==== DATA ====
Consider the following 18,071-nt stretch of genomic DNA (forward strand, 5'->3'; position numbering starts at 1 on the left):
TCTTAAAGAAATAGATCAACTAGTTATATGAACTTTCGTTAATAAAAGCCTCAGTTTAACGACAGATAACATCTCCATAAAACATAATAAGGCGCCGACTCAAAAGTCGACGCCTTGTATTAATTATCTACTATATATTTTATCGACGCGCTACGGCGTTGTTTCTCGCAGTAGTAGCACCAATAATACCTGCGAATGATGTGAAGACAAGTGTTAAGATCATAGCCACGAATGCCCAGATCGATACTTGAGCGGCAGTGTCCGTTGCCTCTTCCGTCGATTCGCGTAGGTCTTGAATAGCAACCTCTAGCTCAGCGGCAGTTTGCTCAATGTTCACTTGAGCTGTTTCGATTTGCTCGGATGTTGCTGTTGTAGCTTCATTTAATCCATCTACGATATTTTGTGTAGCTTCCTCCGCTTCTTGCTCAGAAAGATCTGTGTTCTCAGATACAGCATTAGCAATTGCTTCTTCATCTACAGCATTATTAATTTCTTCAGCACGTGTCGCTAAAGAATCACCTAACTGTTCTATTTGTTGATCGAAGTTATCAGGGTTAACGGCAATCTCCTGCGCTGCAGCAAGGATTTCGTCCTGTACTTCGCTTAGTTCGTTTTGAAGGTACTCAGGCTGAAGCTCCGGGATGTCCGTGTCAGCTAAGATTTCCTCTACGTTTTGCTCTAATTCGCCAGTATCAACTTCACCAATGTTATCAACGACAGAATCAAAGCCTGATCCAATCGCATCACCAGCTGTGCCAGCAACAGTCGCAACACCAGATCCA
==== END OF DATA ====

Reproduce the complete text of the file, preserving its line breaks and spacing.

Consider the following 18,071-nt stretch of genomic DNA (forward strand, 5'->3'; position numbering starts at 1 on the left):
TCTTAAAGAAATAGATCAACTAGTTATATGAACTTTCGTTAATAAAAGCCTCAGTTTAACGACAGATAACATCTCCATAAAACATAATAAGGCGCCGACTCAAAAGTCGACGCCTTGTATTAATTATCTACTATATATTTTATCGACGCGCTACGGCGTTGTTTCTCGCAGTAGTAGCACCAATAATACCTGCGAATGATGTGAAGACAAGTGTTAAGATCATAGCCACGAATGCCCAGATCGATACTTGAGCGGCAGTGTCCGTTGCCTCTTCCGTCGATTCGCGTAGGTCTTGAATAGCAACCTCTAGCTCAGCGGCAGTTTGCTCAATGTTCACTTGAGCTGTTTCGATTTGCTCGGATGTTGCTGTTGTAGCTTCATTTAATCCATCTACGATATTTTGTGTAGCTTCCTCCGCTTCTTGCTCAGAAAGATCTGTGTTCTCAGATACAGCATTAGCAATTGCTTCTTCATCTACAGCATTATTAATTTCTTCAGCACGTGTCGCTAAAGAATCACCTAACTGTTCTATTTGTTGATCGAAGTTATCAGGGTTAACGGCAATCTCCTGCGCTGCAGCAAGGATTTCGTCCTGTACTTCGCTTAGTTCGTTTTGAAGGTACTCAGGCTGAAGCTCCGGGATGTCCGTGTCAGCTAAGATTTCCTCTACGTTTTGCTCTAATTCGCCAGTATCAACTTCACCAATGTTATCAACGACAGAATCAAAGCCTGATCCAATCGCATCACCAGCTGTGCCAGCAACAGTCGCAACACCAGATCCA